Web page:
This dissertation is relevant in view of the fact that it will educate the public on the legal regime for combating corrupt practices in public service of the Federation. The dissertation will also look at the legal and institutional requirements to find out the missing link that has prevented the curbing of corrupt practices in the public service. The effectiveness of the laws and the institutions and their limitations will also be considered.
1.4 OBJECTIVES OF THE STUDY
The objectives are:
i) To examine the legal and institutional framework for anti corruption crusade in Nigeria.
ii) To highlight the merits and demerits.
iii) To highlight challenges and to proffer some recommendations
The proposed research will focus on legal and institutional framework for anti corruption framework in Nigeria. The research will focus on examining the multiple legal and diverse institutions to combat corruption in the public service in Nigeria. However, the limitations of the research are lack of funding and accessibility to the institutions for curbing corruption.
This research is intended to be carried out by library based research by consulting all relevant materials which include Laws of the Federation of Nigeria, judicial decisions and other materials such as text books and journals.
1.7 LITRETURE REVIEW
Oko, O5. Examined how Nigeria can use legal rules, economic reforms and changes in attitude to craft a more effective response to corruption. He argues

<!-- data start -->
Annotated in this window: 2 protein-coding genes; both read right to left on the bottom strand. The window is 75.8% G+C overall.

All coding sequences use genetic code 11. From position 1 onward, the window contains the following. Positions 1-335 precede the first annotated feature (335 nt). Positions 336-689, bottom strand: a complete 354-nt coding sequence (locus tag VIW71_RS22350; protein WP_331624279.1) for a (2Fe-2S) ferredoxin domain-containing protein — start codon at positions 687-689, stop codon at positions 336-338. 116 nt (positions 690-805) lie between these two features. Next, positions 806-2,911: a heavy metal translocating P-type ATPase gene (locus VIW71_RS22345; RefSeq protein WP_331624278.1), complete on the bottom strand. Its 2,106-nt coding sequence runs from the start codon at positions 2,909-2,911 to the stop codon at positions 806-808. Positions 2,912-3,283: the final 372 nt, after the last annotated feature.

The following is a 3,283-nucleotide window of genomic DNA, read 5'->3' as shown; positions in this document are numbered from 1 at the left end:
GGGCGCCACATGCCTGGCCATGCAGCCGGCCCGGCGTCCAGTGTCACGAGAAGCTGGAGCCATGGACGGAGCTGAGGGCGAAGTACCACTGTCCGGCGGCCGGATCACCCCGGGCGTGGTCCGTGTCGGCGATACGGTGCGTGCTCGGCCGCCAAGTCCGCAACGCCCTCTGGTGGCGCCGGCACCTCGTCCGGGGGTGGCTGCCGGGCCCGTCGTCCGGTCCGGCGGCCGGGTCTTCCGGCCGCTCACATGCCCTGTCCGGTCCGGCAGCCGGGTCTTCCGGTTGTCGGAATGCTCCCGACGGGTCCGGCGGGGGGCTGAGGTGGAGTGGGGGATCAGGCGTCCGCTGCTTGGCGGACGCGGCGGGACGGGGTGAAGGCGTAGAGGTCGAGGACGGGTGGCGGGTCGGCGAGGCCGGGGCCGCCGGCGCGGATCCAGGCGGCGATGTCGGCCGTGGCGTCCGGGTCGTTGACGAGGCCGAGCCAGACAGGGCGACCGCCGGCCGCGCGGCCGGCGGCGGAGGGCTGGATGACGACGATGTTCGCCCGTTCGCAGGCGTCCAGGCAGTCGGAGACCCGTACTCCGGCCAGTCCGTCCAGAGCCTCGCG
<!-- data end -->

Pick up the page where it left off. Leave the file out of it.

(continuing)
that democracy, promulgation of new anti-corruption law, and the establishment of an independent anticorruption agency unaccompanied by wholesale changes in attitude, social practices, and economic reform will not end corruption in a country already tottering under the burden of ethnic strife, lawlessness, and economic instability.
However, this dissertation will examine other requirements to fight corruption such as the EFCC and the Due Process which the author under review did not examine.
Ogbu, O.N.6, critically examined the legal and institutional framework for combating corruption in Nigeria before 1999, which he observed has some obvious defects. The author observed that the legal provisions are so technical and complex that in many cases persons who ought to have been found guilty were set free.
The author finally submits that the battle against corruption in Nigeria can only succeed when it is institutionalised and when there is demonstrated political will to fight corruption. Also, this dissertation will examine the Extractive Industries Transparency Initiatives and the due process as means in fighting corruption which the author failed to do.
Shola, J.O.7 engages the crucial question of to what extent has the new war against corruption has succeeded in addressing the scourge. The author also submits that while the legal and institutional anchorages of the war offer a good point of departure, they remain grossly inadequate. The author further stated that this largely explains why the war has been underproductive and caught in a deepening crisis of legitimacy.